The societal network of Structuristic art
Today, art is widely embraced and ultimately, this is one of the reasons it has grown into a variety of directions in recent decades. In some ways, it does, however, appear to stagnate, which may possibly be the result of the fact that the differences are so extreme. On the one hand, high priced art that as a result leads the desolate life of a speculative object, still exists. As a rule, it is only accessible to a small group composed of a few wealthy people. On the other hand is the art that is generated by innumerable creative people but does not attract any major and public attention.
This situation compelled art philosopher and communications analyst, Felix Stoffel, to establish a revolutionary teaching model in the discipline of visual arts that he calls STRUCTURISM. While it evolves outside of the academic scene and autonomously from the standard art operations model, it is relevant to our culture nonetheless because it is absolutely audience proximate and based on a concept that makes it communicative.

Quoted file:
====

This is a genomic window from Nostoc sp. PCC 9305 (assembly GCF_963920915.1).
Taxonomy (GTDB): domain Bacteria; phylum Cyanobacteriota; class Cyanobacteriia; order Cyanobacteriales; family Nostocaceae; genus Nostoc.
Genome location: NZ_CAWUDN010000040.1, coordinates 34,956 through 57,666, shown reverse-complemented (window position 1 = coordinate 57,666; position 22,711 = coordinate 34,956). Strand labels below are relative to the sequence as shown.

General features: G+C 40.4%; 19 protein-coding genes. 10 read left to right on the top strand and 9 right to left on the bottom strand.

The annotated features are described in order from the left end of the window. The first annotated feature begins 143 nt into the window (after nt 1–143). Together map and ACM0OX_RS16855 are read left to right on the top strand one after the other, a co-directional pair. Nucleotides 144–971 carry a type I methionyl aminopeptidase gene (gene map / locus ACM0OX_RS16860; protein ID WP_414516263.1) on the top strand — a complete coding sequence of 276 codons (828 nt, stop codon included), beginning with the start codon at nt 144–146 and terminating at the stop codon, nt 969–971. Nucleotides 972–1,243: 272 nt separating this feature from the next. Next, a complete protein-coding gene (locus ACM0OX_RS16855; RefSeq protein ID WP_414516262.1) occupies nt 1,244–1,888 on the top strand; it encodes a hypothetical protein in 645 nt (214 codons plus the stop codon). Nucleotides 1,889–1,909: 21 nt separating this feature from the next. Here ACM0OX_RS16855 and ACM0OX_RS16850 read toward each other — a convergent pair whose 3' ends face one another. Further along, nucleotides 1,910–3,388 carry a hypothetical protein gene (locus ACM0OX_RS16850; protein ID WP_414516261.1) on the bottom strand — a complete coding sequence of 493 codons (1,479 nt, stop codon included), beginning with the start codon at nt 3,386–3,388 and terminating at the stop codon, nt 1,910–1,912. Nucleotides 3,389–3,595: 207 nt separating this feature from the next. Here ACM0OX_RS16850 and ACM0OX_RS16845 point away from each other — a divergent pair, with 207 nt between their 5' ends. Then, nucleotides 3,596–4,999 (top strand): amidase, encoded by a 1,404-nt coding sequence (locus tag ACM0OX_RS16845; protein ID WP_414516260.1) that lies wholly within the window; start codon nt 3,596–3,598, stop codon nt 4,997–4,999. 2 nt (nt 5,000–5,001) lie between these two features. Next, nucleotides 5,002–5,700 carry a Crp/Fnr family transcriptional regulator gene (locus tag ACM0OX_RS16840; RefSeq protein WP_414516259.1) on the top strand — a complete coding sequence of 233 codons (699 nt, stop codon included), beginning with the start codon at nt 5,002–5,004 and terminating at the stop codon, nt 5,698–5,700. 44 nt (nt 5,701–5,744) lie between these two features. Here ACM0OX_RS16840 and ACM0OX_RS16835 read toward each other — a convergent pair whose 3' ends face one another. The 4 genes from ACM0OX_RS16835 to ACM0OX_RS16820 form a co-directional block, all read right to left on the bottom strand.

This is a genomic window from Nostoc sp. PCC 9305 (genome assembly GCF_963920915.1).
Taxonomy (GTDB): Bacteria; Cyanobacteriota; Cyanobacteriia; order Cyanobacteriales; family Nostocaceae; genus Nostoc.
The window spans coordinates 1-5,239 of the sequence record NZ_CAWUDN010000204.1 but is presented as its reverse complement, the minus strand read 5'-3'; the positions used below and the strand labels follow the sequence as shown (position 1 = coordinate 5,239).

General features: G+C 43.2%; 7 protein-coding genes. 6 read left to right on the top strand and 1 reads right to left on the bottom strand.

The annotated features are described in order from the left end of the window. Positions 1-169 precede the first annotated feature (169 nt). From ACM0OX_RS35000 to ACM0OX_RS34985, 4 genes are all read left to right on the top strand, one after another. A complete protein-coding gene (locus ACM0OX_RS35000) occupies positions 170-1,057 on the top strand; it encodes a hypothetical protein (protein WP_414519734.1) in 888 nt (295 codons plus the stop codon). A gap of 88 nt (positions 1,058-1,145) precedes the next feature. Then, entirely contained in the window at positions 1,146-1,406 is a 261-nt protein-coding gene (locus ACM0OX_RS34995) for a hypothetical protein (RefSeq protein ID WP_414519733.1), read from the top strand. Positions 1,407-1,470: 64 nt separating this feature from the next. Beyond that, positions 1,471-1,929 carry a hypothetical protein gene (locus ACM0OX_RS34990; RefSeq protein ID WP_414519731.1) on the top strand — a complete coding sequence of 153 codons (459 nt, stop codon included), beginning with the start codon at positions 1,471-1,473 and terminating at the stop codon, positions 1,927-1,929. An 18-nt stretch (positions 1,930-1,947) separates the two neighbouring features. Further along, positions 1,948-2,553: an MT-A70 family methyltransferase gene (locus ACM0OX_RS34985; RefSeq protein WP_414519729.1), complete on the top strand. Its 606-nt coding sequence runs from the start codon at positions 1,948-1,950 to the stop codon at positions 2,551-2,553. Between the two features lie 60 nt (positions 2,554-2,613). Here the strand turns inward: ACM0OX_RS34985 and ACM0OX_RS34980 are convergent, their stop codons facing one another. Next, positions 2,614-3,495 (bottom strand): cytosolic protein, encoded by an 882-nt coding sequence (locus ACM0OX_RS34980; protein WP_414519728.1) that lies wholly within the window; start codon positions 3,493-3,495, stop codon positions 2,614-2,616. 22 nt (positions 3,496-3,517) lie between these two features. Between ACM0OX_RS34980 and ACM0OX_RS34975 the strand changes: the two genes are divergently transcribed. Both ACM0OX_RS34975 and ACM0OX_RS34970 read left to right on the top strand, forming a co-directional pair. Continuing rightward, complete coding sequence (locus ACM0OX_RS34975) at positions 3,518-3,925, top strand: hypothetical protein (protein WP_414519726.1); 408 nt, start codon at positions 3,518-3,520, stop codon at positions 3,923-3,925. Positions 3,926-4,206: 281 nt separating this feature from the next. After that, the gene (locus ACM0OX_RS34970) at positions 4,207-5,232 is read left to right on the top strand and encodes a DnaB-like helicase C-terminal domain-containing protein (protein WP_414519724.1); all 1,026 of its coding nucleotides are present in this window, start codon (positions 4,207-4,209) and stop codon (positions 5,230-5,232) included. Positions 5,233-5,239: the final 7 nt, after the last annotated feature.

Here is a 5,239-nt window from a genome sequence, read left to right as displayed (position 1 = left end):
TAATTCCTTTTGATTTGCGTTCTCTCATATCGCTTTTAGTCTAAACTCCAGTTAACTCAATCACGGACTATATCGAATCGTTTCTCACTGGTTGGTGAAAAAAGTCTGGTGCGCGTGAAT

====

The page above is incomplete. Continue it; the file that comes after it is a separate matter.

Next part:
Consequently, the technique used can be learned both quickly and easily, which gives a wide range of people access to it. The integration of theoretical fundamentals during the practical work gives participants a completely new view of the world. “Structurism” as a philosophy or Structuristic Art Studies as its practical implementation changes our perspective of the future.
Felix Stoffel began to develop this concept as early as the mid 1980s. In other words, it started at the exact same time when Joseph Beuys claimed in his famous quote that the language and communication are the main ingredients for the development of the artistic objective of a “social sculpture of society.”